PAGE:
Next morning I attended service in the cathedral; and being, I found, half an hour too early, spent the interval not unpleasantly in pacing the aisles and nave, and studying the stories so doubtfully recorded on the old painted glass. As I stood at the western door, and saw the noble stone roof stretching away more than thirty yards overhead, in a long vista of five hundred feet, to the great eastern window, I again experienced the feeling of the previous evening. Never before had I seen so noble a cover. The ornate complexities of the groined vaulting, — the giant columns, with their foliage-bound capitals, sweeping away in magnificent perspective, — the colored light that streamed through more than a hundred huge windows, and but faintly illumined the vast area, after all, — the deep withdrawing aisles, with their streets of tombs, — the great tower, under which a ship of the line might hoist top and top-gallant mast, and find ample room overhead for the play of her vane, — the felt combination of great age and massive durability, that made the passing hour in the history of the edifice but a mere half-way point between the centuries of the past and the centuries of the future, — all conspired to render the interior of York Minster one of the most impressive objects I had ever seen. Johnson singles out Congreve’s description of a similar pile as one of the finest in the whole range of English poetry. It is at least description without exaggeration, in reference to buildings such as this cathedral.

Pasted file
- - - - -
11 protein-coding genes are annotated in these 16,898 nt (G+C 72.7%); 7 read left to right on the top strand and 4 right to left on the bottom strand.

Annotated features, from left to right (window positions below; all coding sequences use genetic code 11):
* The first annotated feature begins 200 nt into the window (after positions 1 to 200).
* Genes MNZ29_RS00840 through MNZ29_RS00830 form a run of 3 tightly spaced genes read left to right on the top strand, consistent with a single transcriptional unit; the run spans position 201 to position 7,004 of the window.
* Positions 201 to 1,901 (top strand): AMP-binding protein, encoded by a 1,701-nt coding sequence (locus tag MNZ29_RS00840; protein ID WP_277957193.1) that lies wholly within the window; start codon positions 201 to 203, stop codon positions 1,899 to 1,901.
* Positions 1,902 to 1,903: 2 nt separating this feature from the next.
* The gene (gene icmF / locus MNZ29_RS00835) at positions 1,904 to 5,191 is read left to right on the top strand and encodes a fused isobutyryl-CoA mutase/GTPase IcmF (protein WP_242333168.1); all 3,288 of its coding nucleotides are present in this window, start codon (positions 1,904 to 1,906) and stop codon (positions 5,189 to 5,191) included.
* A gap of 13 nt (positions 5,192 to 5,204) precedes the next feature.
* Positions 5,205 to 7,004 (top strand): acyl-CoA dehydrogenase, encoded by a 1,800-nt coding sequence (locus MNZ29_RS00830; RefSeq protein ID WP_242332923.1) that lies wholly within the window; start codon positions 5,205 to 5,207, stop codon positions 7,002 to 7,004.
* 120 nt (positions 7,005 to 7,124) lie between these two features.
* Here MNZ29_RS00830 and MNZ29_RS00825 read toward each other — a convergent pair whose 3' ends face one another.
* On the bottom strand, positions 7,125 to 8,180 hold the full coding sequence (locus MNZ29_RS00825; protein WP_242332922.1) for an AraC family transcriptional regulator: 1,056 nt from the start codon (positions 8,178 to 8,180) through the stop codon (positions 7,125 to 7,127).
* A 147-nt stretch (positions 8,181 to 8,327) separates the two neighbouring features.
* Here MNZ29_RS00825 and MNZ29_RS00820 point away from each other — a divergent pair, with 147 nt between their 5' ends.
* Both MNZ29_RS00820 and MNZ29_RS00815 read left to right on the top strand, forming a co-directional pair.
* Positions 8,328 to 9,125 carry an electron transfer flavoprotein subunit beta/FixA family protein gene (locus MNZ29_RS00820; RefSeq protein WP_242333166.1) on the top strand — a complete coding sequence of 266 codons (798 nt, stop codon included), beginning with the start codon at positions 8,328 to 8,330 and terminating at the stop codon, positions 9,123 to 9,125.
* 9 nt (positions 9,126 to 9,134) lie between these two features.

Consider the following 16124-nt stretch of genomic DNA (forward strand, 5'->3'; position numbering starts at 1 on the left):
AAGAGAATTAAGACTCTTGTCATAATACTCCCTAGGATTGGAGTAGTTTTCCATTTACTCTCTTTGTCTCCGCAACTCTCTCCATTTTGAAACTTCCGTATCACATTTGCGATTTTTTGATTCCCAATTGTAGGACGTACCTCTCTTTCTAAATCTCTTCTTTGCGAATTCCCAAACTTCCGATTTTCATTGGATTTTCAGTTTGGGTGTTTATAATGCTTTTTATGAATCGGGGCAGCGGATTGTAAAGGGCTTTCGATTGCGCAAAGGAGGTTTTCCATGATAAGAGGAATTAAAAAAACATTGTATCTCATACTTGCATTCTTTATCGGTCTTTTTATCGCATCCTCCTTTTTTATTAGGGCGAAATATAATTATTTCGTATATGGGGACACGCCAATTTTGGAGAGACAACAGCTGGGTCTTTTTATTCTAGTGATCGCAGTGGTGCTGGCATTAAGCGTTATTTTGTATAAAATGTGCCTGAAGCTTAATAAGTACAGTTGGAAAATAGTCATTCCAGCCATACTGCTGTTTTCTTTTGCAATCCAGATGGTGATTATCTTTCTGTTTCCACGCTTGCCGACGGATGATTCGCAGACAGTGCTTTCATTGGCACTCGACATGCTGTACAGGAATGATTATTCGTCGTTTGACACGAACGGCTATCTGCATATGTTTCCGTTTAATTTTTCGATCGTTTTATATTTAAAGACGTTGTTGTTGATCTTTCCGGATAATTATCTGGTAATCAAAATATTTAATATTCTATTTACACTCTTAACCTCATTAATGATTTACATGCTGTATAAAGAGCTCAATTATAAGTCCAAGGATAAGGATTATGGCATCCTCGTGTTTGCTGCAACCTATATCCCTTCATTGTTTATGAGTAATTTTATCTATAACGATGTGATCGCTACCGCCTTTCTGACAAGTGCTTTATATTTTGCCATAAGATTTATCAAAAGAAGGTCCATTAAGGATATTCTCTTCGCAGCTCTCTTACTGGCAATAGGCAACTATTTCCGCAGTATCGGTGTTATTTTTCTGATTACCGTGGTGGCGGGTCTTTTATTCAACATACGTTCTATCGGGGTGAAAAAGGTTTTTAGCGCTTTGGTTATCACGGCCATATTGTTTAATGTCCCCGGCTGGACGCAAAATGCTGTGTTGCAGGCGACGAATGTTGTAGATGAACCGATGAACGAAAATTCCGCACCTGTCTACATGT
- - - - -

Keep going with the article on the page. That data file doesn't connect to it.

“Aimeria.It was a fancied noise; for all is hushed.